NINETEENTH-CENTURY GENDER STUDIES 

ISSUE 3.2 (SUMMER 2007)

 

Contested Authority: Reform and Local Pressure in Harriet Martineau’s Poor Law Stories

By Gregory Vargo, Columbia University

 

<1> Contemporary critics largely affirm historian R.K. Webb’s evaluation of the complex and often contradictory politics of Harriet Martineau’s early didactic fiction. Webb argues that Illustrations of Political Economy aims at more than simply “convincing the lower classes of the inevitability of the bourgeois industrial order and social morality,” for it at the same time exposes a whole catalogue of contemporary abuses and diagnoses several varieties of entrenched power—of industrialists, financiers, slaveholders, and others (118). Recent criticism emphasizes how Martineau’s political ambivalence marks her tales with a series of formal disjunctures. Mike Sanders points out that although Martineau’s narrators expound a “theoretical commitment to the harmony of interests” between classes, the narratives themselves “positively revel in class conflict” (193). Eleanor Courtemanche parses Martineau’s multi-sided depiction of industrial conflict in A Manchester Strike, which views the walk-out alternately as justified and unavoidable and as naïve and doomed to fail. Linda Peterson demonstrates how Martineau adapts the formal techniques and even the physical format of evangelical “little books” to advocate a radical agenda of political reform, the expansion of educational opportunities, and more equality for women.

<2> My paper, which looks at Poor Laws and Paupers Illustrated as well as Cousin Marshall, a story from Illustrations, suggests that one way to understand Martineau’s ambivalent politics is to take cognizance of the profound split in the 1830s between philosophical and working-class radicalism, a rupture which culminates by the end of the decade in Chartism, the militant movement for working-class political power. A dialogue with plebian radicalism shapes all aspects of Martineau’s second series of didactic tales. Time and again her characters expound or refute traditional justifications for the right to relief, and her storylines as a whole reformulate the Cobbettite narrative of inheritance and dispossession, which is central to radical ideology about the rights of the poor. Martineau also explores whether poor law reform can be successful given anticipated popular resistance to proposed changes. Surprisingly, two of her four stories chronicle the defeat of poor law reformers and thus reflect on the limits of abstract principles of political economy, which poor law reform is meant to embody, to transform the social and political world.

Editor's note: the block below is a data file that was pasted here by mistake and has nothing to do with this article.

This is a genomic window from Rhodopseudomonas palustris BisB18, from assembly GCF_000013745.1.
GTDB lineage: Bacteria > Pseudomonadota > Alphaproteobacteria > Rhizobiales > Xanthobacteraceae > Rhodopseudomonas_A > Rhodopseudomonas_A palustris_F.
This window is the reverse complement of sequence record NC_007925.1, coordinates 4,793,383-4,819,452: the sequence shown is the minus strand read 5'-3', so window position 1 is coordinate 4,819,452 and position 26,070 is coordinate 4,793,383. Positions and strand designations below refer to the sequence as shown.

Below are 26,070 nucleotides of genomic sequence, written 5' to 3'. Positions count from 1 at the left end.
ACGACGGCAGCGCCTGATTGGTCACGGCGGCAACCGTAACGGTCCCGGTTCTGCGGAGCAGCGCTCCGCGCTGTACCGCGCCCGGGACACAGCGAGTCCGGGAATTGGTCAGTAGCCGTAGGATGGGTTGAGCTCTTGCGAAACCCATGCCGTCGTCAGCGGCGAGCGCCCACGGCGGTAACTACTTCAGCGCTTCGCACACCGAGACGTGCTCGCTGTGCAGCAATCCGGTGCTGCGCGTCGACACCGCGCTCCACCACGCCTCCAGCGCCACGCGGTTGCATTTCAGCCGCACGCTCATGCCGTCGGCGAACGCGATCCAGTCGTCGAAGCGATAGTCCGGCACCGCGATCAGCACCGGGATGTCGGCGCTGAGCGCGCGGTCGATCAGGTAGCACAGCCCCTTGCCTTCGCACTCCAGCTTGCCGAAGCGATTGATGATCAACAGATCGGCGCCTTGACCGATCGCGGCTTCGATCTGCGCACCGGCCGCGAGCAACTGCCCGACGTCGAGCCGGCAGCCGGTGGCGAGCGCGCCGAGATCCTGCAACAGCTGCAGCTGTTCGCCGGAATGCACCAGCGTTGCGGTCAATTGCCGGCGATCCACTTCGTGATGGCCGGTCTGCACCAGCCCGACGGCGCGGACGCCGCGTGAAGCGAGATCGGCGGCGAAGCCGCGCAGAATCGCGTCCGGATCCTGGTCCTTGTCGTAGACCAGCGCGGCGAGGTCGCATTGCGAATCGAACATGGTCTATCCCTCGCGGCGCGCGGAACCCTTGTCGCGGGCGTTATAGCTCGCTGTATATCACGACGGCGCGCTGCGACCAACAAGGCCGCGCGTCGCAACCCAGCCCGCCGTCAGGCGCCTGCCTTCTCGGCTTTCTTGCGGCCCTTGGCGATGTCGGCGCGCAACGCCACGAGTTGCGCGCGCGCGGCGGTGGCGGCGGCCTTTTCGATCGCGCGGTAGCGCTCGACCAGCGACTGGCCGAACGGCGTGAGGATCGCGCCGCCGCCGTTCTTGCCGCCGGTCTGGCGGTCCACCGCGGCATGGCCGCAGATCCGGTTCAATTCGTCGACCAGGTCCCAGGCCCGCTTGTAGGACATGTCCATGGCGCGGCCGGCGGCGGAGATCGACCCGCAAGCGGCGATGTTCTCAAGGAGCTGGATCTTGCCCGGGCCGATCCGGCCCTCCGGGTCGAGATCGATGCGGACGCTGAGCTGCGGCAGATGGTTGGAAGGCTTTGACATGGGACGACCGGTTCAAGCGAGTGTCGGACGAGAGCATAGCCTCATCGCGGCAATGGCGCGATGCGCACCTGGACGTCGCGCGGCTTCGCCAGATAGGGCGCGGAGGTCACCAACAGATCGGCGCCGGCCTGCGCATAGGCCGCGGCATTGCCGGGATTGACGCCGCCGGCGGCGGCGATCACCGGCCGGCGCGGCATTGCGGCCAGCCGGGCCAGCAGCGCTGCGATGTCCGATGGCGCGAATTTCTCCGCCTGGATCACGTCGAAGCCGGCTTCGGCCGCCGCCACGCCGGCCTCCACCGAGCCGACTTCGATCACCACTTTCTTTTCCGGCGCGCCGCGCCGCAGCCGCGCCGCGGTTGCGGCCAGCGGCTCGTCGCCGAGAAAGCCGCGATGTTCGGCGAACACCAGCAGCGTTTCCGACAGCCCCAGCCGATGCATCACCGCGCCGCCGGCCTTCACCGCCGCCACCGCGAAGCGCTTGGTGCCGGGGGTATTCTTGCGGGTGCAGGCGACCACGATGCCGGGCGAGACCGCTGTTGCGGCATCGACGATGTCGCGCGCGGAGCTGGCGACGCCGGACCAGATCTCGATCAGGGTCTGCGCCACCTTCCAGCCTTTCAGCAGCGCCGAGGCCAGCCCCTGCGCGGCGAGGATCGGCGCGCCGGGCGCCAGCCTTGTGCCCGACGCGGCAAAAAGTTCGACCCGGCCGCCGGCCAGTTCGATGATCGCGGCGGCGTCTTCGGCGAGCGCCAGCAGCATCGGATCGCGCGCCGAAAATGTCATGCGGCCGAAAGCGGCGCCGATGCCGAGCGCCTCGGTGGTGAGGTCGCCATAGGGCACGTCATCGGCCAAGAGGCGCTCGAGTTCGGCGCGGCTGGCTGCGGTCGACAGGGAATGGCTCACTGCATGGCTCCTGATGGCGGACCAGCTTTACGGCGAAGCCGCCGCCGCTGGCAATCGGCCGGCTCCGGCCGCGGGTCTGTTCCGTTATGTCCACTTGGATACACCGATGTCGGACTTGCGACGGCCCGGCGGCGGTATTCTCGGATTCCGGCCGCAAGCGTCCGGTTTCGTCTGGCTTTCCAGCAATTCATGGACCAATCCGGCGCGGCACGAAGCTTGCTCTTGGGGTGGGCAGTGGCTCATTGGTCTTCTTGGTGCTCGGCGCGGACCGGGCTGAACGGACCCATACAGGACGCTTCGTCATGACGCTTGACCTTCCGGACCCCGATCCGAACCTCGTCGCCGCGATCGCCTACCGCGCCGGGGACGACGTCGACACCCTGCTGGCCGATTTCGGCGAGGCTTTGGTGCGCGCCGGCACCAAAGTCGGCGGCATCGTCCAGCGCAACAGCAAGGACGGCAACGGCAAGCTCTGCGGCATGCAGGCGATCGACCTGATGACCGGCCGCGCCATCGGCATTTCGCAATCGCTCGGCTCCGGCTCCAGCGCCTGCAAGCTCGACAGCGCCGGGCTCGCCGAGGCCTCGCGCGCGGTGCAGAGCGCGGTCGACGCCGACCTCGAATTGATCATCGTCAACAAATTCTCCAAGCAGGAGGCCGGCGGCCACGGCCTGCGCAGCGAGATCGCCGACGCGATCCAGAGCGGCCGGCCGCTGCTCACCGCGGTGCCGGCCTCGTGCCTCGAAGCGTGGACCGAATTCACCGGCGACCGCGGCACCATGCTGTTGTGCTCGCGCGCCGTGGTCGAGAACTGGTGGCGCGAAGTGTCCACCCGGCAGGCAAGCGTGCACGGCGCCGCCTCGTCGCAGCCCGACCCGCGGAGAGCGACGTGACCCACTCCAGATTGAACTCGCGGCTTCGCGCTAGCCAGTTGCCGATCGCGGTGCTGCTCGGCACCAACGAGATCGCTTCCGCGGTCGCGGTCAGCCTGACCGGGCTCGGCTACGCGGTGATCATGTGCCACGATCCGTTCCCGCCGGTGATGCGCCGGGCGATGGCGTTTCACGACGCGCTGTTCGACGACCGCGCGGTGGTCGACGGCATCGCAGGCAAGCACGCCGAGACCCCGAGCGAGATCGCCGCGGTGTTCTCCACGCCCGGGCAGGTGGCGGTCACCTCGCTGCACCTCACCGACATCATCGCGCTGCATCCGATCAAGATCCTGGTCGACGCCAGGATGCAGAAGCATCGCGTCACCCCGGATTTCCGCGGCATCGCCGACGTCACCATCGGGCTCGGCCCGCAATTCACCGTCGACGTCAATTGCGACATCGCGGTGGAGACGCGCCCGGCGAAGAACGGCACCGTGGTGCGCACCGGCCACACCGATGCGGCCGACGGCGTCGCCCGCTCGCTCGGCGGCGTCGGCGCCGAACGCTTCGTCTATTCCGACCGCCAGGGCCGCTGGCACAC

<3> The New Poor Law of 1834 shifted the responsibility for the administration of social welfare from local communities to a national bureaucracy, the Poor Law Commission. It consolidated parishes into larger administrative units and professionalized local poor law governance. These bureaucratic changes were used to carry out a program of social austerity, contracting the ability of the poor to access relief. The Commission attempted to restrict support to recipients who entered workhouses, though popular pressure largely stymied this change. Other means of retrenchment proved more successful: the Commission replaced cash payments with payments in kind, decreased the overall amount of relief, and instituted work tests, where paupers had to perform menial labor for the union.(1) The government recognized that these changes would encounter stiff opposition, which it anticipated with an elaborate program of propaganda. An inexpensive report by a commission of inquiry into the poor laws sold 15,000 copies, more than all “other state papers put together,” according to the Commission’s secretary Edwin Chadwick (in Webb, Working-Class Reader 125).

<4> Martineau’s Poor Laws and Paupers Illustrated was an important part of the government’s public-relations campaign. The Lord Chancellor Brougham, the Bill’s chief sponsor in Lords, commissioned the four novellas to advocate the legislation, sending preliminary manuscripts of the Commission’s report to Martineau, who drew extensively on its highly literary anecdotes, its concrete proposals, and even its schizophrenic tone, which alternated between a quiet confidence in the policy prescriptions it recommended and despair at the enormity of the crisis. Brougham agreed to supplement by 25£ the fee the publisher promised for each novella, but he dropped out of contact when payment came due, and Martineau only received 300£ instead of 400£ for the series. Martineau came to regret the publication of Poor Laws and Paupers Illustrated for involving her in a bitter partisan conflict. The series lost money, a testament to its unpopularity, a surprising fact considering the extraordinary success of Illustrations. In her autobiography, Martineau lamented her connection to Brougham and his Society for the Diffusion of Useful Knowledge as “so much mere detriment to my usefulness and my influence” (in Orazem, 164).